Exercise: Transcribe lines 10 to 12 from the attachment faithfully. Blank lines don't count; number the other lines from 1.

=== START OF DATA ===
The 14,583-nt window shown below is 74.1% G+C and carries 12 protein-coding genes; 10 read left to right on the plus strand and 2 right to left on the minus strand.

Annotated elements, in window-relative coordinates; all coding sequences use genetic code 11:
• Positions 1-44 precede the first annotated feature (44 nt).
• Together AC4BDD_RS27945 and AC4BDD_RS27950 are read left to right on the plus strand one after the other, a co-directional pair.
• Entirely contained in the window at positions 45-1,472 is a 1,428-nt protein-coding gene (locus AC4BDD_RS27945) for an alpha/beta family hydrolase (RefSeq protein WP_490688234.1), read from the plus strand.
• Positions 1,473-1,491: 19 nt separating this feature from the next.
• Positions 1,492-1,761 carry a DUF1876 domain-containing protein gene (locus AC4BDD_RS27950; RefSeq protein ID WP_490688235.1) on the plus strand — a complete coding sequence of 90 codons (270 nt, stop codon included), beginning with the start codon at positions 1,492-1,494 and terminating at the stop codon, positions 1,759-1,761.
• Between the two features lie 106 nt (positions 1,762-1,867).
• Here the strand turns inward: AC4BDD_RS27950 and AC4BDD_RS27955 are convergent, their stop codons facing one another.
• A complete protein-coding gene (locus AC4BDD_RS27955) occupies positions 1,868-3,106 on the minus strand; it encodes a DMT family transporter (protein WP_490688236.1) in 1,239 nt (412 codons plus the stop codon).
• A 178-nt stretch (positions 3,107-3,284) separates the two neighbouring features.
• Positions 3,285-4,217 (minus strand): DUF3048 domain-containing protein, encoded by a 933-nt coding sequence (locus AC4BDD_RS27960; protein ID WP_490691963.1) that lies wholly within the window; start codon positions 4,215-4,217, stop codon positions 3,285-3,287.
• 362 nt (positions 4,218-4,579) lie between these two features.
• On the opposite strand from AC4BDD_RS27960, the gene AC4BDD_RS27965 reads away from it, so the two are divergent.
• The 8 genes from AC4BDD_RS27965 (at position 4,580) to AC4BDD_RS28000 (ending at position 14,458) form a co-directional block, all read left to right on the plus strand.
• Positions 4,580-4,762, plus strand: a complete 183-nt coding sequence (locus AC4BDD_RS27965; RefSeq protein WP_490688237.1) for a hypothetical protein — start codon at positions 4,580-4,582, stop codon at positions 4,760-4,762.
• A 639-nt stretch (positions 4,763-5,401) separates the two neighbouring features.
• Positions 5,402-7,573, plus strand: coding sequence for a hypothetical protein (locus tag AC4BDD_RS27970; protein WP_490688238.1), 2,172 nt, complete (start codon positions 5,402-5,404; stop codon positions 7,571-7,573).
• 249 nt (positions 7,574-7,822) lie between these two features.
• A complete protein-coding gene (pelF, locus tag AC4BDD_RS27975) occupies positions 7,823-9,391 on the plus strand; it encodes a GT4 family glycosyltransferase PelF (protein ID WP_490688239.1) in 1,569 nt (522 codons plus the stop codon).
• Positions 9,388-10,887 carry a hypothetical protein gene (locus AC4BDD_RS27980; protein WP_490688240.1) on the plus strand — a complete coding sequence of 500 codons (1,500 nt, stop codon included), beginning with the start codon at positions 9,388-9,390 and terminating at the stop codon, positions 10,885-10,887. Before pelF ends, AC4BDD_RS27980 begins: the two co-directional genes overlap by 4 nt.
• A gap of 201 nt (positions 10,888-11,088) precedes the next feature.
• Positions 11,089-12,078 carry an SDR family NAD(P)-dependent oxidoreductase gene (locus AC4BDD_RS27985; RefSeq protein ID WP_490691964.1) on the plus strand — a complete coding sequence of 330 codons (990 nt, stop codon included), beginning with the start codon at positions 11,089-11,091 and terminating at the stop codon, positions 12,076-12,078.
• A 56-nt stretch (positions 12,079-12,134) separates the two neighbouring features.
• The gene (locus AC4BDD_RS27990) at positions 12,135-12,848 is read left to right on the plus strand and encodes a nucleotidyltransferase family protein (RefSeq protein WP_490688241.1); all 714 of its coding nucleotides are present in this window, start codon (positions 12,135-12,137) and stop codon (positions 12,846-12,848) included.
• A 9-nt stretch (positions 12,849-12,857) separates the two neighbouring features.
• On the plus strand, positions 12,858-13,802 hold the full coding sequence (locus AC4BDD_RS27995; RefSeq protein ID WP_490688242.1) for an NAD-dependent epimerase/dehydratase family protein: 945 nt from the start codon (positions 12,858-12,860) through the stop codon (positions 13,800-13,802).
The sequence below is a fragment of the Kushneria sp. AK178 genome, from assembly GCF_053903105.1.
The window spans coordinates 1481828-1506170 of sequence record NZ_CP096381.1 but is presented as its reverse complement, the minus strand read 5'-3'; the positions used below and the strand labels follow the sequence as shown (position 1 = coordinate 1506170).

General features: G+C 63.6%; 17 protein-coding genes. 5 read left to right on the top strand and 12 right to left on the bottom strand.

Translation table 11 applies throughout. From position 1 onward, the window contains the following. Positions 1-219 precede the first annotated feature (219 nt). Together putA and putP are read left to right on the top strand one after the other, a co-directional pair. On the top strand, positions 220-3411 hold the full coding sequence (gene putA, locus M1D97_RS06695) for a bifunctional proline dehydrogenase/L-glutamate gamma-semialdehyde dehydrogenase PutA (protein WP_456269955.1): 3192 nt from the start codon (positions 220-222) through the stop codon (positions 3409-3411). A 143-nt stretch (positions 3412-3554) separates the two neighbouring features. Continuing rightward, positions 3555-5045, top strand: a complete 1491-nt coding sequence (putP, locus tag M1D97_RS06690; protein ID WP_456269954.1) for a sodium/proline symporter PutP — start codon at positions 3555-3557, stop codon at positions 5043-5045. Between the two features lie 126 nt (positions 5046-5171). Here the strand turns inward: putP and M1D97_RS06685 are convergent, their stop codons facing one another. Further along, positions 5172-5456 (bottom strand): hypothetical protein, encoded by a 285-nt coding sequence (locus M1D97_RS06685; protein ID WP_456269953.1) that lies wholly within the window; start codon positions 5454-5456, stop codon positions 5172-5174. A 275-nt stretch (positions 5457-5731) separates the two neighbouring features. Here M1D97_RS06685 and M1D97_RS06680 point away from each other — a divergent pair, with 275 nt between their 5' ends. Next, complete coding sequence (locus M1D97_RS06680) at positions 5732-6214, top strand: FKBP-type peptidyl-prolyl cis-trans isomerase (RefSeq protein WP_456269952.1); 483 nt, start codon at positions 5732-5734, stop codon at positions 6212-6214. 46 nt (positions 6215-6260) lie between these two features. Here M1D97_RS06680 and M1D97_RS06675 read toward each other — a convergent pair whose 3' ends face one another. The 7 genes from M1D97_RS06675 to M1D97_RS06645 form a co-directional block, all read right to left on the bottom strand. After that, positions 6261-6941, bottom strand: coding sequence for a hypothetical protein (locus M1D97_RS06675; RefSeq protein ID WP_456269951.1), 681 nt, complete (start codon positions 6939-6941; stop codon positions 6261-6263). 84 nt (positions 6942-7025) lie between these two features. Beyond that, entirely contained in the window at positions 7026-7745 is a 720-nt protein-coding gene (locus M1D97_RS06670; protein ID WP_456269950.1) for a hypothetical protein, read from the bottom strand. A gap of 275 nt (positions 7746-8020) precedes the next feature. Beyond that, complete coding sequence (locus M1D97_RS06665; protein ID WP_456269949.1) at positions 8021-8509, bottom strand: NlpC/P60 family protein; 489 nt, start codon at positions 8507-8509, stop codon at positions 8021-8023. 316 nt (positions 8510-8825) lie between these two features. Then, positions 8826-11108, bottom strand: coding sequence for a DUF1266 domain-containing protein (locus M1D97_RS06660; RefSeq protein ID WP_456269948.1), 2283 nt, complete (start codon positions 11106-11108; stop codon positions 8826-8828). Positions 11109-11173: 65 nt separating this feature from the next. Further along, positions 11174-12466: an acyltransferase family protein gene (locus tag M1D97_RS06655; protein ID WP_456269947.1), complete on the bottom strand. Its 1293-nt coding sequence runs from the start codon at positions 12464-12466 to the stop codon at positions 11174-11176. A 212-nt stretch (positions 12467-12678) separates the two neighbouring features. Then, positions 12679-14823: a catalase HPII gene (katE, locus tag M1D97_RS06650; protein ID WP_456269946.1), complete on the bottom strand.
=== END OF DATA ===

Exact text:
• A complete protein-coding gene (locus AC4BDD_RS27955) occupies positions 1,868-3,106 on the minus strand; it encodes a DMT family transporter (protein WP_490688236.1) in 1,239 nt (412 codons plus the stop codon).
• A 178-nt stretch (positions 3,107-3,284) separates the two neighbouring features.
• Positions 3,285-4,217 (minus strand): DUF3048 domain-containing protein, encoded by a 933-nt coding sequence (locus AC4BDD_RS27960; protein ID WP_490691963.1) that lies wholly within the window; start codon positions 4,215-4,217, stop codon positions 3,285-3,287.